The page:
Dr. Antonia Pantoja
|Born||September 13, 1922
San Juan, Puerto Rico
|Died||May 24, 2002
San Juan, Puerto Rico
|Occupation||educator, social worker, feminist and civil rights leader|
Awarded the Presidential Medal of Freedom in 1996
Pantoja was born in San Juan, Puerto Rico where she received her primary and secondary education. She was later able to study at the University of Puerto Rico with the financial help given to her by her wealthy neighbors. There she obtained a teacher's certificate in 1942. In 1944 she moved to New York City where she found a job as a welder in a wartime factory. She subsequently won a scholarship to Hunter College in Manhattan, where she graduated with a Bachelor's degree in sociology in 1952. She then studied at Columbia University's New York School of Social Work, where she earned her Master's degree in 1954.
In 1957, Pantoja founded the Puerto Rican Forum (originally the Hispanic American Youth Association or HAYA), which served as an incubator for organizations and programs promoting economic self-sufficiency. This organization is now known as the National Puerto Rican Forum and is headquartered in The Bronx.
In 1961, Pantoja also founded ASPIRA (Spanish for "aspire"), a non-profit organization that promoted a positive self-image, commitment to community, and education as a value as part of the ASPIRA Process to Puerto Rican and other Latino youth in New York City. ASPIRA now has offices in six states, Puerto Rico and has its headquarters, the ASPIRA Association, in Washington, D.C.. It has provided approximately 50,000 Latino students with career and college counseling, financial aid and other assistance, and is today one of the largest nonprofit agencies in the Latino community. In 1963 Dr. Pantoja directed a project of the Puerto Rican Forum that resulted in the establishment of the Puerto Rican Community Development Project (PRCDP), funded by the federal War on Poverty.
Reformation of New York's educational system
In 1964, Dr. Pantoja shifted her emphasis from self-help programs to the reformation of the educational system and in 1967 she served on a mayoral committee, convened by the then Mayor of New York City, John Lindsay, that recommended the decentralization of the school system.
In 1970, she established the Universidad Boricua, which is now known as Boricua College (with three campuses in NYC) and the Puerto Rican Research and Resources Center in Washington, D.C.. In 1973, she earned her Ph.D. from Union Graduate School in Ohio. She joined the faculty of the San Diego State University's School of Social Work in 1978, where she became the Director of the Undergraduate Program in Social Work. Later, she would become the co-founder of the Graduate School for Community Development, a private free-standing educational institution. This School taught community development, economic development and leadership skills to people in communities around the United States and Puerto Rico.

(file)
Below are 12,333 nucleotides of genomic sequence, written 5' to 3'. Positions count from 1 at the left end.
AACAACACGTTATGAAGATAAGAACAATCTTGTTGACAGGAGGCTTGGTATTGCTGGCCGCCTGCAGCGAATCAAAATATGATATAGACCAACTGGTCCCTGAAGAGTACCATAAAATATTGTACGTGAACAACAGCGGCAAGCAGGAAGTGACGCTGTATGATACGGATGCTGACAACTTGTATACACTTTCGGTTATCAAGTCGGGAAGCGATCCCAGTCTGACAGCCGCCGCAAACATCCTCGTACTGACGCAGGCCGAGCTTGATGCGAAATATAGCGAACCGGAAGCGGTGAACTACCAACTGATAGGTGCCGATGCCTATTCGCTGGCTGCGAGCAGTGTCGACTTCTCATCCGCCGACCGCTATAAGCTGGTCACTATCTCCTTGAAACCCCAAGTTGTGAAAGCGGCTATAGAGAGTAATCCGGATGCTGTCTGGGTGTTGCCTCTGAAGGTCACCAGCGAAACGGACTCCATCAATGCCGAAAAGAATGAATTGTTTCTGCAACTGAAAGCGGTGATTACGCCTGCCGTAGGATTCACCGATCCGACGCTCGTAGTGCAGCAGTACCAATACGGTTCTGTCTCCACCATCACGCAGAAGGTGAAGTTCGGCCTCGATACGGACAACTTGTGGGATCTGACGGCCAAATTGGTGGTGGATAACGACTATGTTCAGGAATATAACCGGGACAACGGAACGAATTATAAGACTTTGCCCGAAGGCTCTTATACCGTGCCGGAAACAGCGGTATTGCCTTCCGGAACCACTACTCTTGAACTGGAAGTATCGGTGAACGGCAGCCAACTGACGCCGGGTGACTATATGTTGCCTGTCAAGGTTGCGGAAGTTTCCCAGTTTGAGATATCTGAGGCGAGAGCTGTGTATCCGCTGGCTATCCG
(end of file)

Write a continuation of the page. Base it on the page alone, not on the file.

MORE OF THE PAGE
In 1972, ASPIRA of New York, under the direction of Dr. Mario Anglada and with the support of Dr. Pantoja, filed a civil rights lawsuit in the Federal court demanding that New York City provide classroom instruction in transitional Spanish for struggling Latino students. ASPIRA signed a consent decree with the NYC Board of Education in 1974, which is considered a major landmark in the history of bilingual education in the United States. Although Dr. Pantoja is credited with bringing this landmark lawsuit, she was actually no longer with ASPIRA at the time and was not directly involved.
Awards and recognitions
Among Pantoja's numerous awards and recognitions are the following:
- Inducted into the Hunter College Hall of Fame
- The Hispanic Heritage Award
- The Julia de Burgos Award of la Casa Cultural of Yale University
- A Doctor of Letters Honorary degree from the University of Connecticut
- A Doctor Honoris Causa from the University of Massachusetts Amherst
- A Doctor Honoris Causa from the University of Puerto Rico
- The Hunter College Professional Achievement Award
- The Lifetime Achievement Award from the New York State Board of Regents
After 1984, Pantoja moved to Puerto Rico for health reasons, where she established Producir, an organization which provides economic assistance to small businesses, and Provivienda, which works to develop housing for the needy. In 1998 she returned to New York, concluding that she was clearly now a Nuyorican, given her negative personal experiences in Puerto Rico.